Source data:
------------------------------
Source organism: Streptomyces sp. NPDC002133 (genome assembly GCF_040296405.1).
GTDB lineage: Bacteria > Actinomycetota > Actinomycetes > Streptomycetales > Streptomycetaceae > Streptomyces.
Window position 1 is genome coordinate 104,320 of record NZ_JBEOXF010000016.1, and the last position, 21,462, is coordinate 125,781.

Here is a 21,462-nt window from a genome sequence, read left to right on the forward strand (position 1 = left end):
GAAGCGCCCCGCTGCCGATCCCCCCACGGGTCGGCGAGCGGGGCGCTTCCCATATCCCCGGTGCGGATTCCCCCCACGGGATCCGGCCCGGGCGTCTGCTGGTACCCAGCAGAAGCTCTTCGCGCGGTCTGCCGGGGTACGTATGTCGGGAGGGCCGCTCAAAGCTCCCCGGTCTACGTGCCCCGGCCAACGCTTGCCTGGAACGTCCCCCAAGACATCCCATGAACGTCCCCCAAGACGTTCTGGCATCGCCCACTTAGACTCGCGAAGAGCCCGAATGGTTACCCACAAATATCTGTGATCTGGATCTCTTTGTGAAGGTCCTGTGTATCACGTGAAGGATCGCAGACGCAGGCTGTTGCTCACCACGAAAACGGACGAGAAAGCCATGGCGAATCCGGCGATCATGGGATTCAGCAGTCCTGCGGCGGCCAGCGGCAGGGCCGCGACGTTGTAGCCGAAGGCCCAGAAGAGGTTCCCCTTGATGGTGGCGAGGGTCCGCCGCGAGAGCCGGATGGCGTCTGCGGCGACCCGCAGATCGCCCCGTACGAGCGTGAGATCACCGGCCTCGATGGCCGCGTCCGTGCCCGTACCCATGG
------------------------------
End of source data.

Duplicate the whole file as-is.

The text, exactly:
Source organism: Streptomyces sp. NPDC002133 (genome assembly GCF_040296405.1).
GTDB lineage: Bacteria > Actinomycetota > Actinomycetes > Streptomycetales > Streptomycetaceae > Streptomyces.
Window position 1 is genome coordinate 104,320 of record NZ_JBEOXF010000016.1, and the last position, 21,462, is coordinate 125,781.

Here is a 21,462-nt window from a genome sequence, read left to right on the forward strand (position 1 = left end):
GAAGCGCCCCGCTGCCGATCCCCCCACGGGTCGGCGAGCGGGGCGCTTCCCATATCCCCGGTGCGGATTCCCCCCACGGGATCCGGCCCGGGCGTCTGCTGGTACCCAGCAGAAGCTCTTCGCGCGGTCTGCCGGGGTACGTATGTCGGGAGGGCCGCTCAAAGCTCCCCGGTCTACGTGCCCCGGCCAACGCTTGCCTGGAACGTCCCCCAAGACATCCCATGAACGTCCCCCAAGACGTTCTGGCATCGCCCACTTAGACTCGCGAAGAGCCCGAATGGTTACCCACAAATATCTGTGATCTGGATCTCTTTGTGAAGGTCCTGTGTATCACGTGAAGGATCGCAGACGCAGGCTGTTGCTCACCACGAAAACGGACGAGAAAGCCATGGCGAATCCGGCGATCATGGGATTCAGCAGTCCTGCGGCGGCCAGCGGCAGGGCCGCGACGTTGTAGCCGAAGGCCCAGAAGAGGTTCCCCTTGATGGTGGCGAGGGTCCGCCGCGAGAGCCGGATGGCGTCTGCGGCGACCCGCAGATCGCCCCGTACGAGCGTGAGATCACCGGCCTCGATGGCCGCGTCCGTGCCCGTACCCATGG